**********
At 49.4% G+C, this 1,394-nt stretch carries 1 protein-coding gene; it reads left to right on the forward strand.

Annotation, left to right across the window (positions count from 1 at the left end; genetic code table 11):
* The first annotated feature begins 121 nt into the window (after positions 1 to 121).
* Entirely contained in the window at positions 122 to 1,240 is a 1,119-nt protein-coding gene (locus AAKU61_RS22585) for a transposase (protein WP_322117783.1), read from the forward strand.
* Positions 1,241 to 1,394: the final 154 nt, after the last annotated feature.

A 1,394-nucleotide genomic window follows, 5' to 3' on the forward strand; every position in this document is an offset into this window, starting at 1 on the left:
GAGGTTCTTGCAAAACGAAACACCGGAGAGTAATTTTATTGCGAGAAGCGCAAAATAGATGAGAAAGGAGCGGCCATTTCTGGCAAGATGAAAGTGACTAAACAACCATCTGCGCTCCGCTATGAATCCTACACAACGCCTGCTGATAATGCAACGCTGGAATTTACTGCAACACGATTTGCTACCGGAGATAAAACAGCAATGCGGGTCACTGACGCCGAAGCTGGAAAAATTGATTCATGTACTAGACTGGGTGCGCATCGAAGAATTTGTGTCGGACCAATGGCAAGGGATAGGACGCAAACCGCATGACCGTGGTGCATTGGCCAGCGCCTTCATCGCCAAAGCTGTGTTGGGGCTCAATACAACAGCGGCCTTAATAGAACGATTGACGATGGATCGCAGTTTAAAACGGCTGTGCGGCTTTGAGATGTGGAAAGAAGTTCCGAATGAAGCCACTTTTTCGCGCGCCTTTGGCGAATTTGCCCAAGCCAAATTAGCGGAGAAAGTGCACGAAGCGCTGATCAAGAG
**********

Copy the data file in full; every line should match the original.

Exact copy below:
At 49.4% G+C, this 1,394-nt stretch carries 1 protein-coding gene; it reads left to right on the forward strand.

Annotation, left to right across the window (positions count from 1 at the left end; genetic code table 11):
* The first annotated feature begins 121 nt into the window (after positions 1 to 121).
* Entirely contained in the window at positions 122 to 1,240 is a 1,119-nt protein-coding gene (locus AAKU61_RS22585) for a transposase (protein WP_322117783.1), read from the forward strand.
* Positions 1,241 to 1,394: the final 154 nt, after the last annotated feature.

A 1,394-nucleotide genomic window follows, 5' to 3' on the forward strand; every position in this document is an offset into this window, starting at 1 on the left:
GAGGTTCTTGCAAAACGAAACACCGGAGAGTAATTTTATTGCGAGAAGCGCAAAATAGATGAGAAAGGAGCGGCCATTTCTGGCAAGATGAAAGTGACTAAACAACCATCTGCGCTCCGCTATGAATCCTACACAACGCCTGCTGATAATGCAACGCTGGAATTTACTGCAACACGATTTGCTACCGGAGATAAAACAGCAATGCGGGTCACTGACGCCGAAGCTGGAAAAATTGATTCATGTACTAGACTGGGTGCGCATCGAAGAATTTGTGTCGGACCAATGGCAAGGGATAGGACGCAAACCGCATGACCGTGGTGCATTGGCCAGCGCCTTCATCGCCAAAGCTGTGTTGGGGCTCAATACAACAGCGGCCTTAATAGAACGATTGACGATGGATCGCAGTTTAAAACGGCTGTGCGGCTTTGAGATGTGGAAAGAAGTTCCGAATGAAGCCACTTTTTCGCGCGCCTTTGGCGAATTTGCCCAAGCCAAATTAGCGGAGAAAGTGCACGAAGCGCTGATCAAGAG